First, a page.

We read with interest the article by Ruiseñor Vázquez and associates, which reported that detectable back corneal surface abnormalities do not necessarily arise before anterior changes. However, there is another opinion that we would like to express.
We believe that posterior corneal surface elevation is a sensitive index for the early diagnosis of keratoconus. Keratoconus often occurs in the central or paracentral cornea. Elevation of posterior corneal regions near the pupil has great diagnostic value. We think that elevation of the posterior corneal surface is more valuable for describing the corneal surface abnormalities of subclinical keratoconus than the back corneal surface deviation index, and that elevations of different regions of the posterior cornea have distinct clinical values. Posterior corneal elevation is better than anterior corneal elevation for discriminating subclinical keratoconus from normal corneas. Therefore, we feel that it is necessary to evaluate the diagnostic value of posterior corneal elevation in the central or paracentral cornea for keratoconus, rather than analyze the elevation of the entire posterior corneal surface. In other words, if the authors compared the sensitivity of anterior and back corneal surface elevations rather than the front corneal surface deviation index (Df) and back corneal surface deviation index (Db), they might derive conclusions that differ from those presented in this article.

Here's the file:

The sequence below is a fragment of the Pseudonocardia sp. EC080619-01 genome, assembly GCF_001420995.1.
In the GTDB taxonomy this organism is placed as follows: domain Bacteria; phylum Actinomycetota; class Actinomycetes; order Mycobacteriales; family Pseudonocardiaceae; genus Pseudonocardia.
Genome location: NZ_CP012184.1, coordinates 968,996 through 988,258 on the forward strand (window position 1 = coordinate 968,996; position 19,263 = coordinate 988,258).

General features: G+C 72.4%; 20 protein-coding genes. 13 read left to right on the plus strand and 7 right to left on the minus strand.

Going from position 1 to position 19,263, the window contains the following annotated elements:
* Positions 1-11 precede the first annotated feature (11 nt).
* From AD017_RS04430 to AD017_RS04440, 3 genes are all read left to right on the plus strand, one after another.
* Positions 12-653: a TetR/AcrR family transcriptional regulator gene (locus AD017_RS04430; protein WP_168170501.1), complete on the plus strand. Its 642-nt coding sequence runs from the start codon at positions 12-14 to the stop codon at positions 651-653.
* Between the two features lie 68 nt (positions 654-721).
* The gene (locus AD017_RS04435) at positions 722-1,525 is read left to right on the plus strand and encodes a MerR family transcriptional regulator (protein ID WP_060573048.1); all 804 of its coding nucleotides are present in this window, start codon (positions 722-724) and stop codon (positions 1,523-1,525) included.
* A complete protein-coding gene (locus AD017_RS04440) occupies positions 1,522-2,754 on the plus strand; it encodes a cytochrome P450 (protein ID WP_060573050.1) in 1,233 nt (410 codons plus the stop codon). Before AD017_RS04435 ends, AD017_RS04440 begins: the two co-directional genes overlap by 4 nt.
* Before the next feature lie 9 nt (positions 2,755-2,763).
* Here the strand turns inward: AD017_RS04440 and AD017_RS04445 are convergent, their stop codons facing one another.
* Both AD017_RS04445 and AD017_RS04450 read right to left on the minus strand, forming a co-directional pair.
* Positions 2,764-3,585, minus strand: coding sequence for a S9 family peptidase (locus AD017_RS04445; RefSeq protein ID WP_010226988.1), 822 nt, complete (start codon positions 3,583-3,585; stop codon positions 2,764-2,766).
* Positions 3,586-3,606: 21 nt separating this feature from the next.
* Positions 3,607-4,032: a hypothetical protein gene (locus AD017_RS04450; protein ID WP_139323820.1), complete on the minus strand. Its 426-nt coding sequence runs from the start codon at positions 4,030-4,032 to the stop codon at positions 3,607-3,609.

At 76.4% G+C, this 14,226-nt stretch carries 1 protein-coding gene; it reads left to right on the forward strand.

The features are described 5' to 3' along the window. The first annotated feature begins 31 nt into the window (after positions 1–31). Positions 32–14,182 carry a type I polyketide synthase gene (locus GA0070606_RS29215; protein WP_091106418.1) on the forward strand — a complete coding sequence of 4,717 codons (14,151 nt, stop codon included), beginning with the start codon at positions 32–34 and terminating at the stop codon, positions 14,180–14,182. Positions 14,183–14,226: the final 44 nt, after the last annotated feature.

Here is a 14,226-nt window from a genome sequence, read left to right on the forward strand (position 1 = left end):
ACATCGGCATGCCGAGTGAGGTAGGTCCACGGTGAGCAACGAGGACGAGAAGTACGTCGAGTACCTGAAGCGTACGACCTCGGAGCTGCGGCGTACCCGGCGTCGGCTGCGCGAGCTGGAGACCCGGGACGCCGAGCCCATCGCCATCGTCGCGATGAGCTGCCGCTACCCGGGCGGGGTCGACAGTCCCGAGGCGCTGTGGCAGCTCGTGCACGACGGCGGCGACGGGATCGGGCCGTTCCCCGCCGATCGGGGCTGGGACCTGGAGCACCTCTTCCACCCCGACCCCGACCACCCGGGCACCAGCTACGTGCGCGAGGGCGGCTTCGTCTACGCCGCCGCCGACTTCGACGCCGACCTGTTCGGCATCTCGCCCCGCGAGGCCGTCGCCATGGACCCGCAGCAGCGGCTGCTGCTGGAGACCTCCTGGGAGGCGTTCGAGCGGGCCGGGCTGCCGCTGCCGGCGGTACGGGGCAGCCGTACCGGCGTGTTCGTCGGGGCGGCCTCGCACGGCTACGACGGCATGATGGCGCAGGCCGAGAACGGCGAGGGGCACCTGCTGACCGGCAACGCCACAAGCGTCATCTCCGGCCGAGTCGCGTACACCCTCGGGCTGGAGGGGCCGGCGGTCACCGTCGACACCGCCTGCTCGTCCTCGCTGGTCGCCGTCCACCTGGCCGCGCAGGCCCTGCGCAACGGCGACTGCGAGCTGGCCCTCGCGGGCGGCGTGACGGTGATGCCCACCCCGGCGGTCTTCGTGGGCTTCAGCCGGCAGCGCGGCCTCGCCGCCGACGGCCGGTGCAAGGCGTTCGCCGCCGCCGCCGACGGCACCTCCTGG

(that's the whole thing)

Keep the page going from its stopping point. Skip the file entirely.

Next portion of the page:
In conclusion, this article showed the efficacy of posterior corneal parameters for identifying corneas with subclinical keratoconus. However, posterior corneal surface elevation is a sensitive parameter for the diagnosis of subclinical keratoconus and is superior to anterior corneal elevation.